Will my spouse get to take my house?

Your home has been the one solid and predictable thing in your adult life. Right after college, you were responsible and purchased a beautiful home at a great price, and for a decade you lived in it as a single person. Later, you got married and your spouse came to live with you.

Now that you're getting a divorce, you're worried you could lose this important foundation of your life. In fact, this question may be the most burning one on your mind going into your Florida divorce proceedings.

When you don't want to "break up" with your home

There are a lot of different things to divvy up in your marital estate. Most of them are quite nugatory in nature -- like bed sheets, nicknacks, random pieces of furniture and other inexpensive items -- and you couldn't care less who gets to keep them. Others, like your home, are valuable and worth hundreds of thousands of dollars.

For you, your home is worth more than its monetary value alone. For your spouse, you should liquidate it and split its value 50-50. Is there a way you can keep it?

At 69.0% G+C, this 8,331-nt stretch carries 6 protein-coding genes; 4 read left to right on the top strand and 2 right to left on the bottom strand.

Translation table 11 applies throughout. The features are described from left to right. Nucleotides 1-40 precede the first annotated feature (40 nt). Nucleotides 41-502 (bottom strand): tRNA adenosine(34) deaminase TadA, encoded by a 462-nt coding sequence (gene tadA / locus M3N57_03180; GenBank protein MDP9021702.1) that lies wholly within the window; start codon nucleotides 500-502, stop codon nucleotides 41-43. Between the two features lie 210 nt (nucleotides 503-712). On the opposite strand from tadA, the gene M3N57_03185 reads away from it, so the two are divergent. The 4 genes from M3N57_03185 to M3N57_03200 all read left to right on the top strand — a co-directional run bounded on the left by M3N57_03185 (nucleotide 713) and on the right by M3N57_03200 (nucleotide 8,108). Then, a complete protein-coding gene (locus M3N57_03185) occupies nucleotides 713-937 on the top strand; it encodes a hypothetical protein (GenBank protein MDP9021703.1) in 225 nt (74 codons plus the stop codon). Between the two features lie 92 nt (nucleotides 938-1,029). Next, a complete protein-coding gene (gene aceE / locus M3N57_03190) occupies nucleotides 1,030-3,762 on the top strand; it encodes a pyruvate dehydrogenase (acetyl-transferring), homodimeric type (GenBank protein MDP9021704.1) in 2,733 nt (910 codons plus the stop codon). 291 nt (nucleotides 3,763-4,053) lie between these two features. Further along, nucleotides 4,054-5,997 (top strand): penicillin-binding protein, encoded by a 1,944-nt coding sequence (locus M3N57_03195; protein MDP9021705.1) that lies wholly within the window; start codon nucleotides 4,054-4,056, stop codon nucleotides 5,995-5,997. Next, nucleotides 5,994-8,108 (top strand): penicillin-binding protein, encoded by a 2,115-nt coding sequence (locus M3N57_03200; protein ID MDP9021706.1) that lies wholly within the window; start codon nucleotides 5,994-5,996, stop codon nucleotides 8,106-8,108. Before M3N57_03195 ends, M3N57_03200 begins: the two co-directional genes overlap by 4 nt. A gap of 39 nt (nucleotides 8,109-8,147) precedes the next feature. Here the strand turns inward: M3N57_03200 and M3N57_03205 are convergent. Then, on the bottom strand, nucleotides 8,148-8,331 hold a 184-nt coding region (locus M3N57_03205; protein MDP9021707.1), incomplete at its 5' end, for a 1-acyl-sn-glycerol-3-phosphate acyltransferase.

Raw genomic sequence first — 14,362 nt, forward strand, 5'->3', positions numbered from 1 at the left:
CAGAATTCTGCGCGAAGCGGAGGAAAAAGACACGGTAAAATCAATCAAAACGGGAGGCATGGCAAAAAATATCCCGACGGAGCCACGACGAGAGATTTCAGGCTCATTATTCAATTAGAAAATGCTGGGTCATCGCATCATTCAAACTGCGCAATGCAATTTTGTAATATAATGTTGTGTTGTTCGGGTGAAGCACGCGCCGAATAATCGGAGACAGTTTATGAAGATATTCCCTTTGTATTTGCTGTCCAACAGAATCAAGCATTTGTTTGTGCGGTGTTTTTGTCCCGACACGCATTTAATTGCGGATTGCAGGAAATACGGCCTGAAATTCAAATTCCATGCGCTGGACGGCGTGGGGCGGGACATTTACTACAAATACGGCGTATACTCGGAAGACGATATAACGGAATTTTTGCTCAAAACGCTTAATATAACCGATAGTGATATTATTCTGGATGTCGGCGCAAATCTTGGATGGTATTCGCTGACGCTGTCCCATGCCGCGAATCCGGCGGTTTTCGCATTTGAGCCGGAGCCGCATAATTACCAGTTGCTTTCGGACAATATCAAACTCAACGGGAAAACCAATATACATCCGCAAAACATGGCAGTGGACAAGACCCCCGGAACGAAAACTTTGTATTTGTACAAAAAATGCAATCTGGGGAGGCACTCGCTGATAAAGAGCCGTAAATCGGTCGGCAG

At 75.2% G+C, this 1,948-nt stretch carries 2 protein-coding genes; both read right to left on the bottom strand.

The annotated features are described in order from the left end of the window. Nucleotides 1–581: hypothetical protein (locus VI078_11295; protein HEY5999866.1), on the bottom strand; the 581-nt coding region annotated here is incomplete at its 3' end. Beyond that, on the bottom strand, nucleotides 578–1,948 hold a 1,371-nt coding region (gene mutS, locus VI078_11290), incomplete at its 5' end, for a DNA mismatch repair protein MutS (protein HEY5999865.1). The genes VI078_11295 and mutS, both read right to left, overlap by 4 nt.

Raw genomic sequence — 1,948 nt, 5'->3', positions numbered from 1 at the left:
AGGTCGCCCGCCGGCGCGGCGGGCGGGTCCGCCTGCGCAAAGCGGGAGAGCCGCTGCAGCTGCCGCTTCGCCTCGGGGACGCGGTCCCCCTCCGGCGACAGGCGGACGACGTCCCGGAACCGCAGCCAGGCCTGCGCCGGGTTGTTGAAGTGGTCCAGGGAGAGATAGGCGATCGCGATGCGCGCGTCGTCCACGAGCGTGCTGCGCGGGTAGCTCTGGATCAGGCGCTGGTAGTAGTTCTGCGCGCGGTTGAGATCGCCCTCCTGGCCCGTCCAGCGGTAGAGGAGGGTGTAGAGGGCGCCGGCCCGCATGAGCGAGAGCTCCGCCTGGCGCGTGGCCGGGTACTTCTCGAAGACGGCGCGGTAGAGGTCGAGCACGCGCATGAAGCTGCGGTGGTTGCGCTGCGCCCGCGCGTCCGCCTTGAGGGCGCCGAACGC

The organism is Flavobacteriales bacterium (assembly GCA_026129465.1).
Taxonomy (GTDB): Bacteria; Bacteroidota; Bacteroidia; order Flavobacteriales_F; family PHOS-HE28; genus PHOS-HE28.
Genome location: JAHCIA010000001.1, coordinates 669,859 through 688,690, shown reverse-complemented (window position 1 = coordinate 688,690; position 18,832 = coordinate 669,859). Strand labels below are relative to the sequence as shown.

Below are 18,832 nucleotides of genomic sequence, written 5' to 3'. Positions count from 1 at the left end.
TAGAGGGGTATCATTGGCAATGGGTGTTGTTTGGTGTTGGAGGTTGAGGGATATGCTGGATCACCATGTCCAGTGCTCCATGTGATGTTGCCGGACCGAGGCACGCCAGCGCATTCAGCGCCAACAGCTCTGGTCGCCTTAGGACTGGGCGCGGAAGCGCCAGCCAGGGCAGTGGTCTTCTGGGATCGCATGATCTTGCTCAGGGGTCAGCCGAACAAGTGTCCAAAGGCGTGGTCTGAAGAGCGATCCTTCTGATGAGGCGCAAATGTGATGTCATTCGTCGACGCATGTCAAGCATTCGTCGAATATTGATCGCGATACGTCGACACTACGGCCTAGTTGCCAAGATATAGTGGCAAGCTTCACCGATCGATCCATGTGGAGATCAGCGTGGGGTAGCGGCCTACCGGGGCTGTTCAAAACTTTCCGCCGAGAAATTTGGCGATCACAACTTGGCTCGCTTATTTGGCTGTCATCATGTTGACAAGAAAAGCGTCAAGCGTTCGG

The answer to this question depends on several factors -- especially if you have children. The parent who has fulfilled most of the child-rearing duties will usually have the right to keep living in the home, regardless if whether it was you who purchased the home with separate money well before your marriage.

On the other hand, if you bought your home with your money before you got married, and you don't have any children, then you can make a compelling argument to keep your home for yourself.

Try to negotiate with your spouse

Regardless the factual scenario, you may be able to negotiate an out of court agreement to keep your home. As long as you stay diplomatic, kind and in accordance with the law in your negotiations, you may be surprised that your spouse is willing to go along with your requests. An experienced family law attorney -- who has helped Florida spouses navigate many complicated asset division scenarios -- can prove to be a valuable asset in these situations.

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To get you and your family moving on a path toward a brighter future, please contact the Altamonte Springs Law Office of Amy L. Beauchaine at 407-636-2985 or send our Altamonte Springs divorce attorney an email.

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Amy L. Beauchaine, Attorney at Law
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